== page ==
I have to admit that the idea for this came from a coworker of mine. She gathered pillowcases and had a grandparent of one of her students sew them to create seat back pockets for her. Since I am definitely not a seamstress and my mother, who loves to quilt, lives sixteen hours away, I filed her idea away that "to-do-at-some-point" part of my brain. Recently I came across one of those hand stitchers and thought that I'd be willing to spend the $11 it cost to try to make them. I found a few pillowcases at thirft stores and bought the rest from the dollar store. Not the best quality, but workable for now.
Unfortunatley, things did not go as planned. After struggling with the gadget for about 15 minutes, I gave up. As I was looking at my pile of pillowcases, I knew I couldn't just leave it. It suddenly dawned on me that I could just use safety pins to make them. So, $6 for 150 safety pins later, I almost have chair pockets for all of my students. I need to get a few more safety pins to finish the last few pockets. Once I got a few done, I was really glad I used the pins instead of sewing. They're much easier to adjust if they're just off, or if I end up with bigger or smaller chairs, or if they get stretched out after being used for awhile.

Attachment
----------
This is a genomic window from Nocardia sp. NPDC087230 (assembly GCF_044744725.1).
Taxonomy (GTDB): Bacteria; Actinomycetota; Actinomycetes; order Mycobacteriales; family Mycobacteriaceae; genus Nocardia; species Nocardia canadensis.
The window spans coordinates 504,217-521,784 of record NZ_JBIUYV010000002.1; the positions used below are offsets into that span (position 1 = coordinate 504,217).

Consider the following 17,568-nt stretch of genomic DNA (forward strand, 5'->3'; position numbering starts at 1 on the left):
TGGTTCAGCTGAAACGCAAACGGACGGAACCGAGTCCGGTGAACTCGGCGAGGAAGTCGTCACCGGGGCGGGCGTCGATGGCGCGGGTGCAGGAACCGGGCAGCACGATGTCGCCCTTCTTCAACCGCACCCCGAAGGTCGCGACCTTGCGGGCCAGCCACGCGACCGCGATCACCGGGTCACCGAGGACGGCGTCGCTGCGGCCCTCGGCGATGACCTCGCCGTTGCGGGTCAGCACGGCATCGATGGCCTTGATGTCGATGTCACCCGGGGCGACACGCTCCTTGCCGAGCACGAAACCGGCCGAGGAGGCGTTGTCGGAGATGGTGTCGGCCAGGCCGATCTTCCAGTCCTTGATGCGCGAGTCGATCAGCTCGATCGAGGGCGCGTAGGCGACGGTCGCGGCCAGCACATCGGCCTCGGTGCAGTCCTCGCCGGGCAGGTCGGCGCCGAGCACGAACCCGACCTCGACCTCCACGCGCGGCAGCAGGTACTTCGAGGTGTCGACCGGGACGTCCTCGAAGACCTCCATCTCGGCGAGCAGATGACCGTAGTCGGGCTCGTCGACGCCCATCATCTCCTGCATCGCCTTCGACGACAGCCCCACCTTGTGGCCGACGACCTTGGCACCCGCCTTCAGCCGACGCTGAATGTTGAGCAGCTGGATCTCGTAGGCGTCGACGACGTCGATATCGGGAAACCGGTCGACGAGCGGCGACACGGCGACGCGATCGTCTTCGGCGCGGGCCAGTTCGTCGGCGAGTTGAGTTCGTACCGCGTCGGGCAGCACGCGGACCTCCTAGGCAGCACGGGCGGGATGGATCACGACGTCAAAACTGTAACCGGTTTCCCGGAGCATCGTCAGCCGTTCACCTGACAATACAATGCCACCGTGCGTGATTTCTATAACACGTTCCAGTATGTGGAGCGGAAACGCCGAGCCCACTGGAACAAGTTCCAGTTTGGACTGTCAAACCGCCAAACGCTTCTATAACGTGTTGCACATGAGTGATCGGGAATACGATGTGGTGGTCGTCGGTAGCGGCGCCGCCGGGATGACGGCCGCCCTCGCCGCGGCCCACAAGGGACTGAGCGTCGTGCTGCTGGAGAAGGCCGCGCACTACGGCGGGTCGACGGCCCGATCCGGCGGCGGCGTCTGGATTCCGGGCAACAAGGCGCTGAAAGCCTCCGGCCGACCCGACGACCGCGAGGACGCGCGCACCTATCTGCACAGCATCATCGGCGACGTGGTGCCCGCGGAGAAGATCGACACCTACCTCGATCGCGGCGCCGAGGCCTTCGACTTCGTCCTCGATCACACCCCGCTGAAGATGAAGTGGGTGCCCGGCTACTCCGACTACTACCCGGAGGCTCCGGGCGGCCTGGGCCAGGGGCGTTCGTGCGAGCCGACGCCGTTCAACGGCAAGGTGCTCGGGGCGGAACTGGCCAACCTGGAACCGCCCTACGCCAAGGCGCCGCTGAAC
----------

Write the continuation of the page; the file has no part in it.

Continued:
Once I go the hang of it, these took less than 5 minutes each to do. It seems like a lot of steps, but it was actually pretty easy and the kids are loving them so far!
Here's the final product:
Start with a standard pillowcase:
Turn it inside out and place it over the back of the chair you are using:
From the bottom, fold the pillowcase up to meet the top of the chair:
Take the pillowcase stright off the chair, flip the whole thing inside out, keeping it folded, and place it back over the chair:
Take the pillowcase off the chair and lay it on a flat surface. Pin two more safety pins down each side:
My chairs get slightly wider near the seat, so I found that pinning the bottom pin a little further out toward the edge helped make it fit better:
After all the pins are in place, flip it right side out:
It is now ready to be placed back over the chair:
Great way to store library books, binders, etc. My students say that leaning against thier binder or books is actually more comfortable than leaning against the hard back of their chair:
Ta Da! A chair pocket solution that is not only cheaper than buying comercial versions (free except for the safety pins if you ask your students to send in old pillowcases!) but also doesn't require any sewing expertise!